SINGAPORE (Reuters) - One of Singapore’s greatest strengths is its predictability: in a region where coups and economic meltdowns are not uncommon, it has long been a haven of stability for investors and businesses.
But when Prime Minister Lee Hsien Loong almost collapsed during a National Day speech on Sunday, it brought into focus concerns that have been simmering for months about the future of the wealthy city-state.
The economy has lost some of the zest it had under the open trade-oriented model created by founding father Lee Kuan Yew, whose death last year for many marked the end of an era. Doubts have also started to emerge about Singapore’s position as one of the world’s leading financial capitals.
Singapore is vulnerable to attacks by Islamist militants: just this month, two Singaporeans were detained before they could join Islamic State in Syria and Indonesian police foiled a plot to attack the island nation with a rocket.
And, now, Lee’s stumble at the podium has exposed the apparent lack of a chosen successor, a remarkable state of affairs for a country where politics has been carefully managed since independence half a century ago under one powerful party.
Lee Kuan Yew’s successor, Goh Chok Tong, was identified at least five years in advance. Lee Kuan Yew’s son Lee Hsien Loong was groomed to become the next leader long before he took office in 2004.
“Singapore is indeed going through one of the toughest times with the economy faltering and the threat of terrorism,” said Inderjit Singh, a former lawmaker for the People’s Action Party (PAP), which has ruled without interruption since 1965.
“It is a concern that we are quite late in putting in place the fourth-generation leadership.”
Few see Singapore heading into a crisis, however. In last year’s election — held months after the death of patriarch Lee Kuan Yew — the PAP won almost 70 per cent of the popular vote and swept all but six of parliament’s 89 seats.
It was not the ruling party’s highest-ever vote. But it came as a huge relief after the 2011 polls in which the party scored its lowest vote since independence. The vote also belied growing resentment over a widening wealth gap, a high cost of living, and a flow of foreign workers who now account for nearly a quarter of the island’s 5.7 million people.
Doctors say that Lee, 64, has no serious health concerns.
Still, when he returned to the stage an hour after his turn, Lee said: “what just happened makes it even more important” to talk about succession.
Lee then mentioned Finance Minister Heng Swee Keat, who he said would soon resume his duties following a stroke earlier this year. Heng had been touted by local media as a potential successor, although doubts remain about his long-term health.
Gillian Koh, deputy director at the Singapore think-tank Institute of Policy Studies cited other candidates, including: Chan Chun Sing, a minister in the prime minister’s office; Tan Chuan-Jin, a former army chief and now minister for social and family development; Ong Ye Kung, acting minister for education and senior minister of state for defence; and Lawrence Wong, the newly appointed second minister of finance.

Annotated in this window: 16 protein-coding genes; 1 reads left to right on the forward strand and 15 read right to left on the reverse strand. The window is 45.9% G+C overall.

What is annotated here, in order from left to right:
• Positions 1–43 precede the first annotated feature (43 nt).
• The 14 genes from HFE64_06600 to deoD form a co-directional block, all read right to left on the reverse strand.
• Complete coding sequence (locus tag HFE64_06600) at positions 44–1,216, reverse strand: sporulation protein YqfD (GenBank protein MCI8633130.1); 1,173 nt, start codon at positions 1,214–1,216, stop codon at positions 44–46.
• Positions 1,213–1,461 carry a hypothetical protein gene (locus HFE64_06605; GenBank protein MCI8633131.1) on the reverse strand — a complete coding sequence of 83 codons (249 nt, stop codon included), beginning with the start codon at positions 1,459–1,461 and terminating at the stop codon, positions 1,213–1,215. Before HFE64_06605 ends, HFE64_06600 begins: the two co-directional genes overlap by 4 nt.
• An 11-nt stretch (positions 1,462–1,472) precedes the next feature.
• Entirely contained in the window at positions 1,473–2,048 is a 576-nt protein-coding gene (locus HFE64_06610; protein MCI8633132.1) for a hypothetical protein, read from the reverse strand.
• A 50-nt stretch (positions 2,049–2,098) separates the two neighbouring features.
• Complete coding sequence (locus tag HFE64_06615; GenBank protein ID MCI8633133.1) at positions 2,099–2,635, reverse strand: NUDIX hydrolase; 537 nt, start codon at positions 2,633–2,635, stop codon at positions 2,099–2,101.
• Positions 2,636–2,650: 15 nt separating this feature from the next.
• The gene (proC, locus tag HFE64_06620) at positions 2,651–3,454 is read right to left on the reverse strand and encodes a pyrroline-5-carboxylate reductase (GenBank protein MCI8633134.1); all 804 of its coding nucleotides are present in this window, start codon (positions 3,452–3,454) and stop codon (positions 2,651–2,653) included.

Other analysts mention combinations of the same names. What qualifies them for this unofficial shortlist is their experience in key roles in finance, education or defence as well as a track record of community work - much like the prime minister himself.
Another potential successor is Deputy Prime Minister Tharman Shanmugaratnam, some analysts said, though he has repeatedly denied interest in the job. Tharman is an ethnic Tamil and few believe that despite its multi-culturalism Singapore is ready for a prime minister who is not ethnic Chinese.
No matter who the next leader is, the recruiting and promotion system put in place by Lee Kuan Yew for the PAP will prevent radical shifts in policy, said Garry Rodan, director of the Asia Research Institute at Murdoch University.
“No maverick is going to come through this process. It’s incredibly thorough and institutionalised,” Rodan said. “There is less likelihood of any radical shift from any leader in the PAP compared with most other governments anywhere in the world.”
Furthermore, the opposition is widely seen as too weak to dislodge the PAP in the foreseeable future.
Singapore’s political stability is key to investors’ trust in the country.
“A smooth succession and policy framework is particularly credit-relevant for our assessment of the country’s susceptibility to event risk, given that Singapore’s political stability has never been tested through a transition away from the ruling PAP,” said Moody’s analyst Anushka Shah.
With growing use of social media, Lee’s government has come under more criticism than his father ever allowed, including from his younger sister, who has called his cabinet “authoritarian”.
Some analysts say an economy growing at only 1-2 percent, well below the rates that turned a seedy colonial port into an island bristling with hundreds of glass-and-steel towers, could increase popular discontent with the ruling party.
But unease about the succession can be felt at street level.
“In terms of having a stable leadership, it is important for me,” said 29-year-old marketing consultant Delon Wong. “There’s no clear candidate ... right now and that worries me.”
(This version of the story corrects middle name of Lee Kuan Yew in third paragraph)
Reporting by Marius Zaharia, Anshuman Daga, Saeed Azhar, Fathin Ungku, Nicole Nee and Imogen Braddick; Writing by Marius Zaharia. Editing by Bill Tarrant